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Remarks at a Luncheon With Prince Fahd of Saudi Arabia

June 06, 1974

Your Royal Highness and all of our distinguished guests from Saudi Arabia and from the United States:

It is very appropriate that we are having this luncheon, the last social function ,at the White House prior to a visit to the Mideast by the President of the United States. This visit is one that comes at a time that we are developing a hopeful, new relationship with the nations in that area, and particularly with the Arab nations, some of which we have not had very helpful or, shall we say, close relations with in the past because of events on the international scene.

But as we welcome our friends from Saudi Arabia, it seems to me very important to say to this company, and also to say it to all of those who may hear or read these words in America and in the world, that America's interest in the Mideast is not solely and not even primarily dictated by what we call those pragmatic selfish concerns that usually are the factor most important in foreign policy.

For example, there are those who might say we receive our Saudi friends here in this company and the President of the United States welcomes the opportunity to go there because Saudi Arabia is the greatest producer of oil in the world, and we buy some oil from them. But a relationship between two countries bound together only by oil would not last very long.

Our very distinguished guest, His Royal Highness Prince Fahd, brought this home to me in our constructive discussions this morning when he said, "The friendship between Saudi Arabia and the United States goes back many years before we discovered the enormous oil reserves of that country."

And it is that friendship which binds us together; it is that friendship that we honor today; it is that kind of friendship that we wish to develop with the nations we will visit on this trip and the other nations in that area.

And I can only say, speaking personally, that while I have not had the privilege of being to Saudi Arabia before, I have valued for over 20 years a very close, personal friendship with King Faisal, with many members of this company who are here today, and I know whereof I speak when I say that, yes, we have interests which bring us together, but even more important, we have friendship that will last long after any interests might disappear.

And to that friendship between two great countries, it is in that spirit that I propose a toast today to His Royal Highness.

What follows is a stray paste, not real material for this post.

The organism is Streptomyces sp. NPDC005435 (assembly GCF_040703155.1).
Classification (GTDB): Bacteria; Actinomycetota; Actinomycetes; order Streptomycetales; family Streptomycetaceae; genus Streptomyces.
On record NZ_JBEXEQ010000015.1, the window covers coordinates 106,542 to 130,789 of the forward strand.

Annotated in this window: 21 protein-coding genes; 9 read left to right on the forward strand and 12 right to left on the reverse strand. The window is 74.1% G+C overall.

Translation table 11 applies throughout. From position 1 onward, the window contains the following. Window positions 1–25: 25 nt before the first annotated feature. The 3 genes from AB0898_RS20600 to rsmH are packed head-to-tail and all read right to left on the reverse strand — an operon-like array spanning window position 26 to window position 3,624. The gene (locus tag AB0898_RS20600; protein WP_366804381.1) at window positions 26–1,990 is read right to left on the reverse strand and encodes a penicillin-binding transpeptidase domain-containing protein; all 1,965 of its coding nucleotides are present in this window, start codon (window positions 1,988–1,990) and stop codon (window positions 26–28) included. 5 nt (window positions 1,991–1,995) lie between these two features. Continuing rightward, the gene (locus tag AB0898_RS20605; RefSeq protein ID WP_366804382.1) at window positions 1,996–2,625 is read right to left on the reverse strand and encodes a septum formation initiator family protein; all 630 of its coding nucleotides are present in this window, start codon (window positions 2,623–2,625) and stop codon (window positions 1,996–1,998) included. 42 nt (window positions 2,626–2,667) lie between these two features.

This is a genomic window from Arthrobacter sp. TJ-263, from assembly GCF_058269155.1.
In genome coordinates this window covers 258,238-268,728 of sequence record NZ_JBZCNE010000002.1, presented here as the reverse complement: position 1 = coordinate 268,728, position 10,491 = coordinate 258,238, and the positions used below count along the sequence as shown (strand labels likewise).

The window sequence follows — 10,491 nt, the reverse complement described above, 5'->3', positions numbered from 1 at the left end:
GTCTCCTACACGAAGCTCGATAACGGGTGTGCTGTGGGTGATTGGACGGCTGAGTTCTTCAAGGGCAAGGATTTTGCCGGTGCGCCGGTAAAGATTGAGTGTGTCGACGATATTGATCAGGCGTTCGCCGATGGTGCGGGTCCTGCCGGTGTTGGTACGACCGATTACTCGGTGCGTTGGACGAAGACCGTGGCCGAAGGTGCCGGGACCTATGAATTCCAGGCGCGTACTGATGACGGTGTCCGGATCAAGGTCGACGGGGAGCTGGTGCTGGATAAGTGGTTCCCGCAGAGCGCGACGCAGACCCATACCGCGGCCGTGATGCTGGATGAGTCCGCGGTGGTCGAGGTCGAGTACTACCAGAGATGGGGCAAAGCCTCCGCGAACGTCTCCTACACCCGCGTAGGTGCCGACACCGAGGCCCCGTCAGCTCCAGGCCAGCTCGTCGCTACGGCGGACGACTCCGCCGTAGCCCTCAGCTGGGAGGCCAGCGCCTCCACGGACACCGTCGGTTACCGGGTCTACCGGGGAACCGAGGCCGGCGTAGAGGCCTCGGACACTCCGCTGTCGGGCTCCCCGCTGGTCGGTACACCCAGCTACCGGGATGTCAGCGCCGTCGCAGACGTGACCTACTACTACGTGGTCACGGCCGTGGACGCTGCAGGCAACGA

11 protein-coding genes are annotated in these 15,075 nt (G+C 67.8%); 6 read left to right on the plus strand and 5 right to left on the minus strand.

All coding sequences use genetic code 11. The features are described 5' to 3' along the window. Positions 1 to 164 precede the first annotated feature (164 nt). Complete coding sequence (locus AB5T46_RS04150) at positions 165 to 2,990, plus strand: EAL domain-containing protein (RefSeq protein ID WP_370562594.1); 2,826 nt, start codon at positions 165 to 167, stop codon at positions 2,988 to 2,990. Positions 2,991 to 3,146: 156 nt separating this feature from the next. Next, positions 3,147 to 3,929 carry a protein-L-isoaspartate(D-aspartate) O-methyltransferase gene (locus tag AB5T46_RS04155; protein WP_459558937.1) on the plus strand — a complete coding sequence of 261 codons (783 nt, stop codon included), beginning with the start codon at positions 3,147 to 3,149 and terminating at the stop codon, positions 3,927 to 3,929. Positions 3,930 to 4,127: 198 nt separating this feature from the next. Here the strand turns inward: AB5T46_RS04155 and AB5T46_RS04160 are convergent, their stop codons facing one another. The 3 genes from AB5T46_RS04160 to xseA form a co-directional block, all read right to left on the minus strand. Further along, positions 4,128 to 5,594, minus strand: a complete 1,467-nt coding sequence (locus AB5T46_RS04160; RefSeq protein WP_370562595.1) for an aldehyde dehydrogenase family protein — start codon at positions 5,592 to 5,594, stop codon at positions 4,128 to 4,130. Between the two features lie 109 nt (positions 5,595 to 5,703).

Gentlemen, will you rise to His Royal Highness Prince Fahd, and friendship between the Saudi Arabian and the American people.

Note: The President spoke at 2: 05 p.m. in the State Dining Room at the White House at the luncheon for Prince Fahd Ibn Abd al-Aziz Al Saud, Second Deputy Prime Minister and Minister of Interior of Saudi Arabia, and other Saudi Arabian officials.

Prince Fahd responded to the President's remarks in Arabic. His remarks were translated by an interpreter as follows:

Mr. President, distinguished guests:

It is a great source of pleasure for me to find myself here in this great country, among my American friends, headed by President Nixon.

The sentiments so eloquently expressed by the President, when he said that what binds us is an age-old friendship, is exactly the sentiment I would like to reiterate and to emphasize, that it is this kind of friendship that we have always sought, that we will continue to seek, namely, the friendship that is not based on just things material but that springs from the heart.

Mr. President, the great role that you, aided by your very able Secretary of State, played in trying circumstances in the Middle East for bringing about the achievements that have so far been brought about, will be immortalized by history, will be chalked up as an excellent, commendable, brilliant mark for the United States as such, for the United States President, United States Government, and the United States people.

This is precisely the great role that we feel is tailored for the United States of America to play, because it is this country that has sounded for many a year the clarion of freedom, of independence, stability, and prosperity for the whole world.

The Arab world, particularly those countries that you, Mr. President, will be visiting, those countries are looking forward to the days of your visits because of the symbolism unfolded on that day, the symbolism of friendship, of your United States efforts to work for peace and prosperity, not only for the Near Eastern area but for the world at large.

Therefore, I beseech Almighty God to guide your steps, to grant you divine guidance and the power and the will to achieve those things, to reach those goals that we know you cherish for the good of humanity and for the world.

We realize that the future is never smooth, the future will probably hold some difficulties, but we do not consider them insurmountable because, given the stout heart and the great will that you have, Mr. President, that the American people are famous for, there is nothing that you cannot vanquish to the good of mankind.

Therefore, permit me to propose a toast to the President of the United States and His Majesty King Faisal of Saudi Arabia.

Richard Nixon, Remarks at a Luncheon With Prince Fahd of Saudi Arabia Online by Gerhard Peters and John T. Woolley, The American Presidency Project

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